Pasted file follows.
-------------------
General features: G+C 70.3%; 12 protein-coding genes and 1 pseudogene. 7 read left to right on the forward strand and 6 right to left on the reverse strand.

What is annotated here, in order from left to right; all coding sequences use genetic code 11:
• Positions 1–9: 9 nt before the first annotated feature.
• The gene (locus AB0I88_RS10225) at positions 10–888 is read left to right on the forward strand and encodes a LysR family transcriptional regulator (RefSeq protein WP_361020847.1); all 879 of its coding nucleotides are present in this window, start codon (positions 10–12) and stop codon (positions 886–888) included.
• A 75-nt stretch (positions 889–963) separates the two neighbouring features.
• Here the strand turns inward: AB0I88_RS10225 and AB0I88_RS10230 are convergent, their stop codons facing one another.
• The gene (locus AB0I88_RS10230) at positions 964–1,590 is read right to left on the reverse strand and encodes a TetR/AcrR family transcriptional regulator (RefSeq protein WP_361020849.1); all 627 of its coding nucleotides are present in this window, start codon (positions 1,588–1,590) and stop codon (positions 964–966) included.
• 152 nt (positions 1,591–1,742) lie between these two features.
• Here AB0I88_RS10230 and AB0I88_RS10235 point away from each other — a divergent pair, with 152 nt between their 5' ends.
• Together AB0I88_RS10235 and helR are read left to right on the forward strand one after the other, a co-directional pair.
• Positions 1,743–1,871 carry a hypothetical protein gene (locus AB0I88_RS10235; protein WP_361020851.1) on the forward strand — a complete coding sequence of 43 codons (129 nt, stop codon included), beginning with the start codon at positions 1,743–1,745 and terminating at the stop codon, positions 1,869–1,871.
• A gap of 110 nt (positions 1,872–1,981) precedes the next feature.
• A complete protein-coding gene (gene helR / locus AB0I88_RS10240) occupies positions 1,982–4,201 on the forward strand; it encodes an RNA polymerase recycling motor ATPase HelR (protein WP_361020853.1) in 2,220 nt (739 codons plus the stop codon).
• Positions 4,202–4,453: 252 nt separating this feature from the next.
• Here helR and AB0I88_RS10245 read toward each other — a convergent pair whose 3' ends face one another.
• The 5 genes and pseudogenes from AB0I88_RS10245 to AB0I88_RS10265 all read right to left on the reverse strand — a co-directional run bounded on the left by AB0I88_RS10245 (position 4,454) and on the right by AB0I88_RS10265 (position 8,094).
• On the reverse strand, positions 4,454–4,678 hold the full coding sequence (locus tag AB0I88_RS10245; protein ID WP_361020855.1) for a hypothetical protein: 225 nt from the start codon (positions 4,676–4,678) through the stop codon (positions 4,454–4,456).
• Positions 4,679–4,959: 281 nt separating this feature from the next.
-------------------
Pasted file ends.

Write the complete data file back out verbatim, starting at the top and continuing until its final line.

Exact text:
General features: G+C 70.3%; 12 protein-coding genes and 1 pseudogene. 7 read left to right on the forward strand and 6 right to left on the reverse strand.

What is annotated here, in order from left to right; all coding sequences use genetic code 11:
• Positions 1–9: 9 nt before the first annotated feature.
• The gene (locus AB0I88_RS10225) at positions 10–888 is read left to right on the forward strand and encodes a LysR family transcriptional regulator (RefSeq protein WP_361020847.1); all 879 of its coding nucleotides are present in this window, start codon (positions 10–12) and stop codon (positions 886–888) included.
• A 75-nt stretch (positions 889–963) separates the two neighbouring features.
• Here the strand turns inward: AB0I88_RS10225 and AB0I88_RS10230 are convergent, their stop codons facing one another.
• The gene (locus AB0I88_RS10230) at positions 964–1,590 is read right to left on the reverse strand and encodes a TetR/AcrR family transcriptional regulator (RefSeq protein WP_361020849.1); all 627 of its coding nucleotides are present in this window, start codon (positions 1,588–1,590) and stop codon (positions 964–966) included.
• 152 nt (positions 1,591–1,742) lie between these two features.
• Here AB0I88_RS10230 and AB0I88_RS10235 point away from each other — a divergent pair, with 152 nt between their 5' ends.
• Together AB0I88_RS10235 and helR are read left to right on the forward strand one after the other, a co-directional pair.
• Positions 1,743–1,871 carry a hypothetical protein gene (locus AB0I88_RS10235; protein WP_361020851.1) on the forward strand — a complete coding sequence of 43 codons (129 nt, stop codon included), beginning with the start codon at positions 1,743–1,745 and terminating at the stop codon, positions 1,869–1,871.
• A gap of 110 nt (positions 1,872–1,981) precedes the next feature.
• A complete protein-coding gene (gene helR / locus AB0I88_RS10240) occupies positions 1,982–4,201 on the forward strand; it encodes an RNA polymerase recycling motor ATPase HelR (protein WP_361020853.1) in 2,220 nt (739 codons plus the stop codon).
• Positions 4,202–4,453: 252 nt separating this feature from the next.
• Here helR and AB0I88_RS10245 read toward each other — a convergent pair whose 3' ends face one another.
• The 5 genes and pseudogenes from AB0I88_RS10245 to AB0I88_RS10265 all read right to left on the reverse strand — a co-directional run bounded on the left by AB0I88_RS10245 (position 4,454) and on the right by AB0I88_RS10265 (position 8,094).
• On the reverse strand, positions 4,454–4,678 hold the full coding sequence (locus tag AB0I88_RS10245; protein ID WP_361020855.1) for a hypothetical protein: 225 nt from the start codon (positions 4,676–4,678) through the stop codon (positions 4,454–4,456).
• Positions 4,679–4,959: 281 nt separating this feature from the next.